New moms are concerned with body image as their breasts are larger but their bellies are still on the post pregnancy form- and therefore they want to hide their bulges and are learning to manage the new larger breasts. This makes them uncomfortable initiating breastfeeding in many situations outside of their home. Part of this is how we make women feel about their bodies in general in the USA and how we make breastfeeding a sexual act instead of a natural one. But certainly not feeling good about our bodies makes us not feel good about some of the natural body functions we may have as well. Our environmental support systems are certainly lacking in regards to support for breastfeeding.
This study had a hypothesis of, “Mothers within a low-income population who chose exclusive breastfeeding would likely (a) continue breastfeeding longer than mothers, who chose partial breastfeeding, (b) be of an older age than mothers who chose partial breastfeeding, and (c) have a lower BMI than mothers who chose partial breastfeeding.”
The other factor that was mentioned in this study was age. The younger moms seemed to lack the support of their community in breastfeeding and therefore initiated breastfeeding less as well as length of time of breastfeeding was limited.
The study concluded with this statement, “Breastfeeding is a complex issue with lifelong consequences for both mother and infant. This study found that factors, such as exclusive breastfeeding, older maternal age, and lower BMI, were associated with longer breastfeeding duration. These findings move us closer to understanding the unique needs of low-income, WIC, breastfeeding mothers and support the notion that maternal readiness and capacity for breastfeeding are influenced by dynamic biopsychosocial processes.”
I wonder if we had more pictures of younger moms nursing their babies in ads, women who overweight were nursing their babies, and moms in general nursing in more public areas in ads and government promotional materials, if we would increase these numbers for both initiating breastfeeding as well as duration of nursing exclusively. I wonder if we increased awareness to the communities of the benefits of breastfeeding if we would see the support change in the communities to support all women and babies in breastfeeding.
When as a lactation educator I am still counteracting the negative and detrimental things that are being done in the hospitals to sabotage breastfeeding, in the WIC offices to undermine the moms and in the communities that still want to banish women and their nursling to the bathrooms to nurse, if BMI and socioeconomic conditions are just a drop in the bucket as to why breastfeeding numbers are dwindling in the US.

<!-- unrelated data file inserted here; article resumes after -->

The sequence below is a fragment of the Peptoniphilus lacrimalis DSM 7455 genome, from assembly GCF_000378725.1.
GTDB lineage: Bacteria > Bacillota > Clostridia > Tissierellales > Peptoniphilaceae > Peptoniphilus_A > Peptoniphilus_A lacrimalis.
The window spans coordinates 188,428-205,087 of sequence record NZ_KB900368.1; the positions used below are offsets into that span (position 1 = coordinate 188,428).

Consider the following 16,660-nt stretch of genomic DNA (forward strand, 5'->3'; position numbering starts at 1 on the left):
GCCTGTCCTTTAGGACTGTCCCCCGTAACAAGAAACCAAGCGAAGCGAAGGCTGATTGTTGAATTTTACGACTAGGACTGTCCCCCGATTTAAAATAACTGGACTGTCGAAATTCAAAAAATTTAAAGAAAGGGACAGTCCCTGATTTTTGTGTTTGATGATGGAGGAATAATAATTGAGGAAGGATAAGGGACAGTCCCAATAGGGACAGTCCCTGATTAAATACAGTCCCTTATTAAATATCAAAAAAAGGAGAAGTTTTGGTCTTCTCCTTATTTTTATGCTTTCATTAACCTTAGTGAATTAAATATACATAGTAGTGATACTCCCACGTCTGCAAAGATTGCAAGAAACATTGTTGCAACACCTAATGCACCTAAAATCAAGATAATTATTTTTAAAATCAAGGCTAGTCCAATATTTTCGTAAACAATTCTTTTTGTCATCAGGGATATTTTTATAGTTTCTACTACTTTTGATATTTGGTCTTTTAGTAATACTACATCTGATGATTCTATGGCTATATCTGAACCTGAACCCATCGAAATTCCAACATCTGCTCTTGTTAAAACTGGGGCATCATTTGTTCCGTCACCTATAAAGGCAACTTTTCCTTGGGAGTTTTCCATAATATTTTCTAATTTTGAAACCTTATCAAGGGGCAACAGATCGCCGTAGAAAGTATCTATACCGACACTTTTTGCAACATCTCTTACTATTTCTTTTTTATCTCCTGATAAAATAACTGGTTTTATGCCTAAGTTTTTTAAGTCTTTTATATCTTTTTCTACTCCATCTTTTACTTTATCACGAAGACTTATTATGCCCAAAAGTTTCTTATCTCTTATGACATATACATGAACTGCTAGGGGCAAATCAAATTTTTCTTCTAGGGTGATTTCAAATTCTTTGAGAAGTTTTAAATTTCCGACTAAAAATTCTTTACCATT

Teresa Howard, CD (DONA), CLD, CLE, CCCE (CAPPA), CHBE
Jack Newman is one of the best supporters of breastfeeding! I have had the opportunity to hear him speak several times and love the fact that he has a great online video to help those who forget what they may have learned in a class or heaven forbid did not attend a class prior to their baby being born. Click on the link to view a fabulous video that will ensure a great latch for sure!
Many of you have heard me teach about how the law protects breastfeeding moms and babies in the state of Georgia. Some of my recent students asked me about where they could find the law. The suggestion was made that you make a sign with the law – perhaps laminate it and carry it in your diaper bag so that if you are stopped and asked to not nurse in public you could whip it out and enlighten those who were ignorant and give them the facts. So, here you go!
“Health professionals and public health officials promote breastfeeding to improve infant health. Both mothers and children benefit from breast milk. Breast milk contains antibodies that protect infants from bacteria and viruses. Breastfed children have fewer ear infections, respiratory infections, urinary tract infections and have diarrhea less often. Infants who are exclusively breastfed tend to need fewer health care visits, prescriptions and hospitalizations resulting in a lower total medical care cost compared to never-breastfed infants. Breastfeeding also provides long-term preventative effects for the mother, including an earlier return to pre-pregnancy weight, reduced risk of pre-menopausal breast cancer and osteoporosis. According to the New York Times, approximately 70 percent of mothers start breastfeeding immediately after birth, but less than 20 percent of those moms are breastfeeding exclusively six months later. It is a national goal to increase the proportion of mothers who breastfeed their babies in the early postpartum period to 75 percent by the year 2010.
Forty-one states, including Georgia, allow a mother to breastfeed in any location where she is otherwise authorized to be, provided that she acts in a discreet and modest way. ”
Ga. Code § 31-1-9 (1999, 2002) allows a mother to breastfeed in any location where she is otherwise authorized to be, provided that she acts in a discreet and modest way. (Act 304; SB 29) The statute was amended in 2002 to add that the breastfeeding of a baby should be encouraged in the interests of maternal and child health. (2002 SB 221)
Ga. Code § 34-1-6 (1999) allows employers to provide daily unpaid break time for a mother to express breast milk for her infant child. Employers are also required to make a reasonable effort to provide a private location, other than a toilet stall, in close proximity to the workplace for this activity. The employer is not required to provide break time if to do so would unduly disrupt the workplace operations.
So there is the law- unfortunately we fought to have the words discreet and modest removed – and I had thought they were – but there it is in the law. Yuck- words that are too subjective for my thoughts- but there none the less.
And disrupting your workplace operations is another one of those phrases… so if a worker goes downstairs to step outside to smoke- is that disruptive? I do think that is subjective but would be hard to prove to be a problem. So- if you were able to take a break at all it should be allowed to be one where you could pump.
This could easily fit on a card and slide into your diaper bag. Shoot perhaps we need to put it on a small chain around the strap of the diaper bag like those formula ads that show some safety tips.